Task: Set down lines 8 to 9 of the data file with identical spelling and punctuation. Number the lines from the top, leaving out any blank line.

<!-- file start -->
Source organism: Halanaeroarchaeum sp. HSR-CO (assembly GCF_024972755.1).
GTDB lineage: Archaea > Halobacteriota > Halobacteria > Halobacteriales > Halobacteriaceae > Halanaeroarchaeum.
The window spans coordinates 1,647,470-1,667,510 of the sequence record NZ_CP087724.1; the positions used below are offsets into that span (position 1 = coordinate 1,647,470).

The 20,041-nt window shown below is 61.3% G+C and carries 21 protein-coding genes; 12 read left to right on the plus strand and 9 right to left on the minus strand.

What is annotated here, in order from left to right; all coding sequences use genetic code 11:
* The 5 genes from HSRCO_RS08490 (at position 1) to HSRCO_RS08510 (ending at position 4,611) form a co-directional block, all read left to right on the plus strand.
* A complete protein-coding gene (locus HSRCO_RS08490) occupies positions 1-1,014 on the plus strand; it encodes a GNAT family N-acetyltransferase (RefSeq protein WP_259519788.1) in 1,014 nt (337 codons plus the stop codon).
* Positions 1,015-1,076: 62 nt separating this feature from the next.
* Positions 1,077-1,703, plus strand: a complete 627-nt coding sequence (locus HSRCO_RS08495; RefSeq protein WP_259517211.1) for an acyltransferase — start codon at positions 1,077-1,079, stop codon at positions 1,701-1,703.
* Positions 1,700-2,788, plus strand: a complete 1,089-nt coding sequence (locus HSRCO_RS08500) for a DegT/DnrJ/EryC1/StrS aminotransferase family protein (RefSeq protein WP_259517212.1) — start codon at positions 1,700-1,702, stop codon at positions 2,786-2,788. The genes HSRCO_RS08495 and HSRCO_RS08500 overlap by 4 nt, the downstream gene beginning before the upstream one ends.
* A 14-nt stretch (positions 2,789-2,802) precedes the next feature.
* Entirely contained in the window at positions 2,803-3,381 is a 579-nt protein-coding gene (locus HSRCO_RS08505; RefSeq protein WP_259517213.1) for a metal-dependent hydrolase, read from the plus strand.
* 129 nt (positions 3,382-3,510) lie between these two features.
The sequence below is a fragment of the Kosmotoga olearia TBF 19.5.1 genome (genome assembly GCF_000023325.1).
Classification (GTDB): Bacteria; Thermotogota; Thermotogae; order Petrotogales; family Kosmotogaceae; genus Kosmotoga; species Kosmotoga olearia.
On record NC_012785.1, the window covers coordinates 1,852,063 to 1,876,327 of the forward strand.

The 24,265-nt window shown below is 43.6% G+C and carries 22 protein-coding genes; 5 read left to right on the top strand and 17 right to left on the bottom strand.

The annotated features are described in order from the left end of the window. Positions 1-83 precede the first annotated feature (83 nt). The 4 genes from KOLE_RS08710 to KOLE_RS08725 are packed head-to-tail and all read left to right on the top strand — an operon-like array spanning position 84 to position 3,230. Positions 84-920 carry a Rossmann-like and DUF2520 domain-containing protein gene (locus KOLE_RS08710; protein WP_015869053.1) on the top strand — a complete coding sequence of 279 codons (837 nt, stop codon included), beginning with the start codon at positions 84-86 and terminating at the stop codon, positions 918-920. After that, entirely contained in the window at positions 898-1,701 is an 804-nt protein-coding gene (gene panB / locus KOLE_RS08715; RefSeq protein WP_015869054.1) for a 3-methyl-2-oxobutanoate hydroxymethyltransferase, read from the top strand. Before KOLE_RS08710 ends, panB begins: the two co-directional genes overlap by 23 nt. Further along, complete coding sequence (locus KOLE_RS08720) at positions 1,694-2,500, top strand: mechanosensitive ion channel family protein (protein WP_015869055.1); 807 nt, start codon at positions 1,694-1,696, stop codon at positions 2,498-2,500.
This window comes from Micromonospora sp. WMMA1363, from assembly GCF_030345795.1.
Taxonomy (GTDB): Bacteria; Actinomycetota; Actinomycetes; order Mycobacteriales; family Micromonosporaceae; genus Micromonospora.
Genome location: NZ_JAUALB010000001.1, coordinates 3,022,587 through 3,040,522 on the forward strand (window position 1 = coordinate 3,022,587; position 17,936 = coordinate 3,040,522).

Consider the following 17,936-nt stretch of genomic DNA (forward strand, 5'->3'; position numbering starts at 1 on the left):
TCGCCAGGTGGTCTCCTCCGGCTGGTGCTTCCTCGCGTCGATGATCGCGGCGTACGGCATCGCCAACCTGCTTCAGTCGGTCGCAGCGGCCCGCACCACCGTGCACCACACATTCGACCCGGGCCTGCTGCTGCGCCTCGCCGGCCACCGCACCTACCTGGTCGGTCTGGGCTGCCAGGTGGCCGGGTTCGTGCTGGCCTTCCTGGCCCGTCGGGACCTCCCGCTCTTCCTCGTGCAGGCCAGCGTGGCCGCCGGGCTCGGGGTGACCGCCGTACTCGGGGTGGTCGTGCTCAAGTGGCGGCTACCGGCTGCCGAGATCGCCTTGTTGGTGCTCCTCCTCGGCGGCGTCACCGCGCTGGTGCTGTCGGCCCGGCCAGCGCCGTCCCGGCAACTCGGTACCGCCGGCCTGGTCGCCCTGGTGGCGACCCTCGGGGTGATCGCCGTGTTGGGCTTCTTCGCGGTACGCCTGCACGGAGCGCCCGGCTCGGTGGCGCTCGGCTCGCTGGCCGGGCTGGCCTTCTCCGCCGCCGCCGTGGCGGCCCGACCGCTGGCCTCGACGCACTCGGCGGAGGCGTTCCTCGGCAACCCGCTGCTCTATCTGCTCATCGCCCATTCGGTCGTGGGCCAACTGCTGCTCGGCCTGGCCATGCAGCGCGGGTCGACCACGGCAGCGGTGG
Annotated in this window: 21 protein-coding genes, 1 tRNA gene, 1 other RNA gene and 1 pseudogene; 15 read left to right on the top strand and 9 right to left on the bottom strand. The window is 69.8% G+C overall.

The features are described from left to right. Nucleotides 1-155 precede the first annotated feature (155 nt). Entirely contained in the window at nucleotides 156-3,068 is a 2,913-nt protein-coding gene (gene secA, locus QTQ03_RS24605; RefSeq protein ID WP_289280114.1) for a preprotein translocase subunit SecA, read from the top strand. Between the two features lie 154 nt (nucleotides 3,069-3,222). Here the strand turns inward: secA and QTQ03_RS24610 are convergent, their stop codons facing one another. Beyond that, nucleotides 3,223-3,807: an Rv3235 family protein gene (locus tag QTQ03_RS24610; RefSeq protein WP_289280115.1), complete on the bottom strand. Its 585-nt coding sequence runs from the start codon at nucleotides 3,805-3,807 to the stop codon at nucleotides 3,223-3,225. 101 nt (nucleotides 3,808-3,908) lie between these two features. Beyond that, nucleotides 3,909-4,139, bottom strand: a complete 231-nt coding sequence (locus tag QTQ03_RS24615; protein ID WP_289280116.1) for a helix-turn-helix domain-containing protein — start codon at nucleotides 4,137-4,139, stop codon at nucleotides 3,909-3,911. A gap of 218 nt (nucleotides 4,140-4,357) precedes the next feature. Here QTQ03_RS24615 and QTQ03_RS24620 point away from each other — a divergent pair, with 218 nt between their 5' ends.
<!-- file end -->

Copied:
* Positions 1,015-1,076: 62 nt separating this feature from the next.
* Positions 1,077-1,703, plus strand: a complete 627-nt coding sequence (locus HSRCO_RS08495; RefSeq protein WP_259517211.1) for an acyltransferase — start codon at positions 1,077-1,079, stop codon at positions 1,701-1,703.